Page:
If a library receives a subpoena for records, examine whether the subpoena has been signed by a judge, and contact the library’s legal counsel regarding the possibility of a challenge. Unsigned subpoenas, or administrative subpoenas, may be too broad, and there may be grounds to challenge or quash the subpoena under rules such as New York’s Civil Practice Law and Rules (CPLR) section 2307, which specifically deals with subpoenas served to libraries and some municipal offices. Notably, this rule requires that libraries must be given at least 24 hours to comply with a subpoena.

Subpoenas signed by a judge are less likely to be overturned, but libraries should still contact their legal counsel to determine whether a challenge may be posed. And, in all cases, unless there is a valid gag order in place, a library can inform a patron that their records are being searched.

Warrants are signed by a judge and can be executed immediately by designated officers. A librarian can ask to review the warrant, and request the opportunity for library counsel to review, but officers are not required to provide the library with additional time.

National security letters are a different order of magnitude. Issued by federal agencies, these are comparable to subpoenas but are certified relevant to an authorized investigation to protect against international terrorism or clandestine intelligence agencies. There is a gag order in place, and the recipient of the letter should not discuss it with anyone except library counsel.

Proactive protection

The second portion of the event began with Macrina discussing digital security and threat modeling. As explained by the Electronic Frontier Foundation, “Digital security isn’t about which tools you use; rather, it’s about understanding the threats you face and how you can counter those threats. To become more secure, you must determine what you need to protect, and whom you need to protect it from. Threats can change depending on where you’re located, what you’re doing, and whom you’re working with.”

Libraries offer services to patrons with a wide range of “threat models” who may want to keep Internet searches and other library activity private, including domestic violence survivors, political activists, whistleblowers, journalists, or LGBT teens or adults in many communities, for example.

Macrina suggested that libraries use the Tor Browser, which ensures privacy by routing an individual’s Internet usage through a distributed, global network of relays to prevent websites from ascertaining a visitor’s physical location, and preventing anyone monitoring the user’s Internet connection from learning what sites he or she has visited.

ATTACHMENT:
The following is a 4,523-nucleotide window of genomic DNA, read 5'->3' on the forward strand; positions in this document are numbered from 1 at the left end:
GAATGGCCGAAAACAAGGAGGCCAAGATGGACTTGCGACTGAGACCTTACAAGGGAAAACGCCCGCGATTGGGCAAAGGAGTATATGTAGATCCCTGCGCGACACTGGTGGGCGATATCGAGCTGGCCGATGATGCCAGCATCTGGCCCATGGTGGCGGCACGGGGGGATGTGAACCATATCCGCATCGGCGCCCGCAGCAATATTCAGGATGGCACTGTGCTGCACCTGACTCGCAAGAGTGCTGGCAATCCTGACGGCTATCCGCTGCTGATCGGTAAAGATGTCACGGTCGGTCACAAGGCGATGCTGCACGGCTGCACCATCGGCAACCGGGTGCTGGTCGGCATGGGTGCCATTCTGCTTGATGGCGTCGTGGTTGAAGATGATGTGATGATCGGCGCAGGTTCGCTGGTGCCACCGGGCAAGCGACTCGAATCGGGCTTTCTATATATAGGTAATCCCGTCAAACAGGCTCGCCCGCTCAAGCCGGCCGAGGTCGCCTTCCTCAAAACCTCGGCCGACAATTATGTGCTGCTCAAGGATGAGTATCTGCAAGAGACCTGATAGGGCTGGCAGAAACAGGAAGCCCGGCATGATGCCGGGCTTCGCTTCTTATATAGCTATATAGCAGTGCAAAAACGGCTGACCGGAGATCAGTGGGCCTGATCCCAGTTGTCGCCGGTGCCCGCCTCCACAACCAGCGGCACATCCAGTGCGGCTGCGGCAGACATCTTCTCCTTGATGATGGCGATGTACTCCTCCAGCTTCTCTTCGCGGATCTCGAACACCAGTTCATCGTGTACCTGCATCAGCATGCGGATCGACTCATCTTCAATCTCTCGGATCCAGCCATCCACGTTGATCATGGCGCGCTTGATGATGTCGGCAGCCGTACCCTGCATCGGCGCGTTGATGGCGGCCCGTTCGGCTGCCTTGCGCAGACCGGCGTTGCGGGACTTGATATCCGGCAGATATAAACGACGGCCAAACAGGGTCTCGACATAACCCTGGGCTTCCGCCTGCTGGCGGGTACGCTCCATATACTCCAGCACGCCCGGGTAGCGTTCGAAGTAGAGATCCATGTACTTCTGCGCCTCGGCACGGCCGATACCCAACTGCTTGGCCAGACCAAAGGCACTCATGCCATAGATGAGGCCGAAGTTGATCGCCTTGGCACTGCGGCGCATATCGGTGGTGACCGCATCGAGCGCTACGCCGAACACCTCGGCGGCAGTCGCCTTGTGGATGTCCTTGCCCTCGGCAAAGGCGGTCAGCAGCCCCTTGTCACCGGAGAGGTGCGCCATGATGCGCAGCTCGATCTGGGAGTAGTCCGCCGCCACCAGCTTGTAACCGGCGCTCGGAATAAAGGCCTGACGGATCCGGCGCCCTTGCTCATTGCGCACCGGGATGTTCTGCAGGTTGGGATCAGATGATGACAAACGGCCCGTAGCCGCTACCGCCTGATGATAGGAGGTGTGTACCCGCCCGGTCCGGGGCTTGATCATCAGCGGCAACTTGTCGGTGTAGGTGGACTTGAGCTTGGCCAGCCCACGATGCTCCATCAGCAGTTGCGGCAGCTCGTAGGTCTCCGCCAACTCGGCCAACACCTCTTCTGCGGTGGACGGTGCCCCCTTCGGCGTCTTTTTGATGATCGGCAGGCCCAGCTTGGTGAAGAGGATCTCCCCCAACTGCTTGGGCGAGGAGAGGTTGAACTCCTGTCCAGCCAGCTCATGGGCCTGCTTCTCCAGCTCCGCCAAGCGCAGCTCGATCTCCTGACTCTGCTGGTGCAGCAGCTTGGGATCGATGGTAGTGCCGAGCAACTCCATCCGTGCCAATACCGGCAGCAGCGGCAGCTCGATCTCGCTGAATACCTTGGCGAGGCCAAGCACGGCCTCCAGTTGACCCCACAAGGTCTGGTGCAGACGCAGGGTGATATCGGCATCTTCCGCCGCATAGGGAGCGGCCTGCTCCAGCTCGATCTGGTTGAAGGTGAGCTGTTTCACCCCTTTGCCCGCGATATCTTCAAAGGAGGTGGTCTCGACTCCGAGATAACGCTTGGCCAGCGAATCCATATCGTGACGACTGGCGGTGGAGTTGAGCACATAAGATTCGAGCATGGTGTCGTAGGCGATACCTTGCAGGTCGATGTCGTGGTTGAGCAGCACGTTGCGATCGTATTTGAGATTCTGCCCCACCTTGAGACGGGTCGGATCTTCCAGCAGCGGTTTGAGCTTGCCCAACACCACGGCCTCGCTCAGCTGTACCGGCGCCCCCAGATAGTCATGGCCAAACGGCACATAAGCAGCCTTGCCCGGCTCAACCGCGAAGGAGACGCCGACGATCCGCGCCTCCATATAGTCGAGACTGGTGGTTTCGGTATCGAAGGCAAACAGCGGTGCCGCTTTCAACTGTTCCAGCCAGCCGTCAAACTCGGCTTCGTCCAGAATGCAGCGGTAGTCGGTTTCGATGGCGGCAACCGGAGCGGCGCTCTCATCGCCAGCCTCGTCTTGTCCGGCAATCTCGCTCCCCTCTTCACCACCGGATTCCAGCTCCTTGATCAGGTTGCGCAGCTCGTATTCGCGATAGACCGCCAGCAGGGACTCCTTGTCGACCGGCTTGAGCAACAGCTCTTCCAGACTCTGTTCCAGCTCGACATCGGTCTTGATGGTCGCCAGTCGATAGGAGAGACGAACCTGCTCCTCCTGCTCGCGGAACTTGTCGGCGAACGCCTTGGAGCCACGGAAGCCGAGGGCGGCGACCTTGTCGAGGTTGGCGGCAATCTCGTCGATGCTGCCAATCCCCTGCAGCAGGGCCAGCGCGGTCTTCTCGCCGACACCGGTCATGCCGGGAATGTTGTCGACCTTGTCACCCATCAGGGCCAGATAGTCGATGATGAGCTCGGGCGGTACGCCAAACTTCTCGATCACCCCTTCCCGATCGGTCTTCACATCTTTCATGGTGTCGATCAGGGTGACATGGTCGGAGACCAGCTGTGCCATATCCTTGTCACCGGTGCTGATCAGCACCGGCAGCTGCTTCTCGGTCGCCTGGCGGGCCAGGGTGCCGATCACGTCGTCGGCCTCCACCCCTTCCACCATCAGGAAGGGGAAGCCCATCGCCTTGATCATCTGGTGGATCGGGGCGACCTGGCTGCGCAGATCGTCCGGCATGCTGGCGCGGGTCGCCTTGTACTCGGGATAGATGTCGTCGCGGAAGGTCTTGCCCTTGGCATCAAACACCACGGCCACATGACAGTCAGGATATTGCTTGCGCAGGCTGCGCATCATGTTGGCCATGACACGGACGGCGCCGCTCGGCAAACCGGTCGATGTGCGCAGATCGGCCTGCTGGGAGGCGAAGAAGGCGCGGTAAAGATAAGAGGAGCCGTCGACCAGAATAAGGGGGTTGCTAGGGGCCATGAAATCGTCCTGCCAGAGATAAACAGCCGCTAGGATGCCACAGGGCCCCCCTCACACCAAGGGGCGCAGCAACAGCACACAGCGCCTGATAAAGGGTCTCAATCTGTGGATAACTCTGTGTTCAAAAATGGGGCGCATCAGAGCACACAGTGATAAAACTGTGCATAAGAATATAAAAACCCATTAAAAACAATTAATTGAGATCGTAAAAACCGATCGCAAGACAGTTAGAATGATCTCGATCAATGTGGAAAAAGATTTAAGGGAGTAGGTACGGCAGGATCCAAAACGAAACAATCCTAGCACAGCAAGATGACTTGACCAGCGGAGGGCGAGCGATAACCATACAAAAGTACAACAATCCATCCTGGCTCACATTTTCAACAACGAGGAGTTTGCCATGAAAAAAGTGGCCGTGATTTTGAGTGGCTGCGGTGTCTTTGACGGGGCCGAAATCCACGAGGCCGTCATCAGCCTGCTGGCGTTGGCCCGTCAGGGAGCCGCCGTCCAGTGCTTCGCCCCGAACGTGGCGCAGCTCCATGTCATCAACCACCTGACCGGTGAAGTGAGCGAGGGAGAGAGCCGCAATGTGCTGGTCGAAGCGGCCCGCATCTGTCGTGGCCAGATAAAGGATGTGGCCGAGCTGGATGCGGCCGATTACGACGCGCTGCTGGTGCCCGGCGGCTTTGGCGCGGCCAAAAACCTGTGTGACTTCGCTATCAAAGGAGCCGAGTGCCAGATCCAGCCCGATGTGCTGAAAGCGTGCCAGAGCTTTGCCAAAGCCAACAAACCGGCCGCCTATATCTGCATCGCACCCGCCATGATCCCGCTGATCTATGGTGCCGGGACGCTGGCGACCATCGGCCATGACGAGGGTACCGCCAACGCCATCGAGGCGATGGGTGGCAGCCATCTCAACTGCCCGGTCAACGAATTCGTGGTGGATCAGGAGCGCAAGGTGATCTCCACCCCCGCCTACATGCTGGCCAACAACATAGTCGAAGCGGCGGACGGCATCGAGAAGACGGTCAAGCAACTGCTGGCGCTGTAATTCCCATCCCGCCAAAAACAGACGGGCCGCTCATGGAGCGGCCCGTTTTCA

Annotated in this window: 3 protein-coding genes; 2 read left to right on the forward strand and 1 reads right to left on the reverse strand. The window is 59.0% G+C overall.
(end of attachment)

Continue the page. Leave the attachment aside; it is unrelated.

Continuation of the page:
The Library Freedom Project has advocated for the installation of Tor exit relays in libraries. Libraries do not need to set up an exit relay in order to use the Tor browser, but, exit relays do help fortify the Tor network. Another major effort of the project is advocating for libraries and library vendors to implement HTTPS encryption for their websites, catalogs, and all online resources to prevent online eavesdropping or data tampering. The Library Freedom Project will help libraries with both, she said.

In addition, Macrina discussed best practices for password creation and password managers, malware protection, ad blocking apps, and mobile device security, along with security essentials that libraries should practice and preach to patrons.

“The most important thing that you can do for your computer privacy and security is to keep your software up to date,” she said. “We have no public education around using our computers…. People don’t know these things. Software updates contain patches for critical security vulnerabilities,” and hackers can easily figure out which computers on a network are using unpatched software or operating systems.

Matt Enis About Matt Enis

Matt Enis (menis@mediasourceinc.com, @matthewenis on Twitter, matthewenis.com) is Senior Editor, Technology for Library Journal.

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  1. Kenneth Freeman says:

    I have cited this on the Wikipedia article on the Library Freedom Project. Thanks!